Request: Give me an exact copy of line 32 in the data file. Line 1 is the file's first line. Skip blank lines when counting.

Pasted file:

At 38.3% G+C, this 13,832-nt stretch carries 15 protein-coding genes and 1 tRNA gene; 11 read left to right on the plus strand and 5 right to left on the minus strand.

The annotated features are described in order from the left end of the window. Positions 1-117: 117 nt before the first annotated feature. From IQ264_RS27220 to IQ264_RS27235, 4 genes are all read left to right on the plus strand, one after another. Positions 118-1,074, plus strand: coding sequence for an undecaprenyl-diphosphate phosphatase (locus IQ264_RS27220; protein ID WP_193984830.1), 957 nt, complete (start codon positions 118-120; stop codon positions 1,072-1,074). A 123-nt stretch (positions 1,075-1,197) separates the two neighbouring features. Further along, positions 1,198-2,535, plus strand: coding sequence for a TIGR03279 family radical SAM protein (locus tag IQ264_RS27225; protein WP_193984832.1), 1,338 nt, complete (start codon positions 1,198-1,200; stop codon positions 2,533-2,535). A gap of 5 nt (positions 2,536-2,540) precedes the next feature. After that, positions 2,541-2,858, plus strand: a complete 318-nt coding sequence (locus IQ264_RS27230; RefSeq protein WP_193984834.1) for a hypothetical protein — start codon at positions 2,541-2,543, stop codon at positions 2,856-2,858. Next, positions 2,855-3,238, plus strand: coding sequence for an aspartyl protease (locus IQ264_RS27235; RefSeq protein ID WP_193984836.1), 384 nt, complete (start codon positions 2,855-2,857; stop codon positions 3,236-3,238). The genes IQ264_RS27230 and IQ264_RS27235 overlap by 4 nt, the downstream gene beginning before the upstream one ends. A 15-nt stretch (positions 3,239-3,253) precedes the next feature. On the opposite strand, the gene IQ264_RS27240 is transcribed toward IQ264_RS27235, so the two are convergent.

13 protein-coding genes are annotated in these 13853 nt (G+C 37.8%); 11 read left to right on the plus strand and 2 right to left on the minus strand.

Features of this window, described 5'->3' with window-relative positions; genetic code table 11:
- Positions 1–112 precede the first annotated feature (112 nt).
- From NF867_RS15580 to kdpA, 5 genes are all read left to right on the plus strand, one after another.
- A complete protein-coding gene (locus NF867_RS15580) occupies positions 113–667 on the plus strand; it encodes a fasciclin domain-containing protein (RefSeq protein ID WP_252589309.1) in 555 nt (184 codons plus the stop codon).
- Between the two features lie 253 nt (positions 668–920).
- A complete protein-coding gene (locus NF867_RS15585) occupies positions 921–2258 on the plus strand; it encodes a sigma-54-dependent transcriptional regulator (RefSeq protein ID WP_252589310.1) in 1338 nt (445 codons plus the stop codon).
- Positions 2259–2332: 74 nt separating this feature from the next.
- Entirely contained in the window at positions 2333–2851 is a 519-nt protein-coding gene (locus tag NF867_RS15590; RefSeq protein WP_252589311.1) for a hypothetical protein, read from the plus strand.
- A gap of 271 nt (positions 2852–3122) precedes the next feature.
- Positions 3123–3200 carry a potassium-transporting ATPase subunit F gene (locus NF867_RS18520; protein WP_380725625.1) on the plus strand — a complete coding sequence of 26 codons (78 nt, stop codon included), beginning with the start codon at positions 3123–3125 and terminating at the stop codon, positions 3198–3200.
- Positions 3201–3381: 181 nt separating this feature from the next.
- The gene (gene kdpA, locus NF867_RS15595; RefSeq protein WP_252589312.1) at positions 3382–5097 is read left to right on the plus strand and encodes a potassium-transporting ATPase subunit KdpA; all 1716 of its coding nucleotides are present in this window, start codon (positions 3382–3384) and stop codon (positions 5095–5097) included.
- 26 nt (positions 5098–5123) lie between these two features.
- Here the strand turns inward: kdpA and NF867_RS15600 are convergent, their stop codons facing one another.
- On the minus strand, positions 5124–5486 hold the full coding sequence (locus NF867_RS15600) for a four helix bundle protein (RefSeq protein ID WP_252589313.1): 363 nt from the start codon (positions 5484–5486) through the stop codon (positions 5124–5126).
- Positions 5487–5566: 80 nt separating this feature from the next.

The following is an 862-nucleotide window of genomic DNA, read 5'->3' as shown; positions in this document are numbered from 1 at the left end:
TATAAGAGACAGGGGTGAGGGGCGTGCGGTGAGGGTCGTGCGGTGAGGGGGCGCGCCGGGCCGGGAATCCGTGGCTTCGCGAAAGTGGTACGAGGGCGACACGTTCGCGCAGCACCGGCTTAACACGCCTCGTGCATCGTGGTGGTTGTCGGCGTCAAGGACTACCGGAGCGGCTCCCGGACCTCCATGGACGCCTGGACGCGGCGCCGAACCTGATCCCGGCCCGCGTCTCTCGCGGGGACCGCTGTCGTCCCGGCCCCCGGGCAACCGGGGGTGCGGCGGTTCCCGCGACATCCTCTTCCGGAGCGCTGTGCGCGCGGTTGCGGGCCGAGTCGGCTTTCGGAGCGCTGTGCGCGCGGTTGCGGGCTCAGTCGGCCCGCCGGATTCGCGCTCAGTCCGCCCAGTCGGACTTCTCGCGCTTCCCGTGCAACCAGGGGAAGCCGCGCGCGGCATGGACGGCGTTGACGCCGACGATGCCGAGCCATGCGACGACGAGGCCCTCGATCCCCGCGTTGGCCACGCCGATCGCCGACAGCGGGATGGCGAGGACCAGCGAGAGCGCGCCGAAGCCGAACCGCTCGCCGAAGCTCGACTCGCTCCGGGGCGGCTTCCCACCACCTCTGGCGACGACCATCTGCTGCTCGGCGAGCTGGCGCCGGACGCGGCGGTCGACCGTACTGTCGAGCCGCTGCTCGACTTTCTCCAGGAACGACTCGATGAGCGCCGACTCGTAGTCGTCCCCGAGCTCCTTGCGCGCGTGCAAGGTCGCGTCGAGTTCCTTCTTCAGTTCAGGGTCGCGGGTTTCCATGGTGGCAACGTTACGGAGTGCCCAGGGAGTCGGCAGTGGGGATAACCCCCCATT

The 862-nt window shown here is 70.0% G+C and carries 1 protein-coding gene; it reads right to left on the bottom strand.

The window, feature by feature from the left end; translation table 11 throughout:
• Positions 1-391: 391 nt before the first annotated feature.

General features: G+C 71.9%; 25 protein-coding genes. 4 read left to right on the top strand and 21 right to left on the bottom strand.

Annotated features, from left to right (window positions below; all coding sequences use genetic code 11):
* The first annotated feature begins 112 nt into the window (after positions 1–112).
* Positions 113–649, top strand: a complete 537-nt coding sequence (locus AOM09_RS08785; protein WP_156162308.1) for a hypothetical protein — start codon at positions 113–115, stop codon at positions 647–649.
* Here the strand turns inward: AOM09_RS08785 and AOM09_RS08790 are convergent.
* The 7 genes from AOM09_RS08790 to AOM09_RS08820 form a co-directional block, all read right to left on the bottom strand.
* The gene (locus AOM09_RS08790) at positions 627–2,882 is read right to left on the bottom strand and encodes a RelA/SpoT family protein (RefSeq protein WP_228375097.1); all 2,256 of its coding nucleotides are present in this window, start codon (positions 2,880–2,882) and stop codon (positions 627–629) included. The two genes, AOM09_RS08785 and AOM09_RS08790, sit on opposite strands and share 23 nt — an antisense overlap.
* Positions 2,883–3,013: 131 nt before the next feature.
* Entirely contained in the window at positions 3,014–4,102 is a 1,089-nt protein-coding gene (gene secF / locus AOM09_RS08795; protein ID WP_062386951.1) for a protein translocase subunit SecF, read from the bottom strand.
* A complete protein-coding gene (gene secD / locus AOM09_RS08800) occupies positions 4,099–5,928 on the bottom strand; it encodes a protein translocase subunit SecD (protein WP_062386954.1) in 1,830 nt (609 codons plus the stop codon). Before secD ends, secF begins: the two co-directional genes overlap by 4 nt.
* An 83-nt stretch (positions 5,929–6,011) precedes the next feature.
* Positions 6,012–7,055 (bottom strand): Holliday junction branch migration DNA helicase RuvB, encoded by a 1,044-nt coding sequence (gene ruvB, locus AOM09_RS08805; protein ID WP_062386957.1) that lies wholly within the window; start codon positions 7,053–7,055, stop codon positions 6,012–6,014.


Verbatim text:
* Positions 2,883–3,013: 131 nt before the next feature.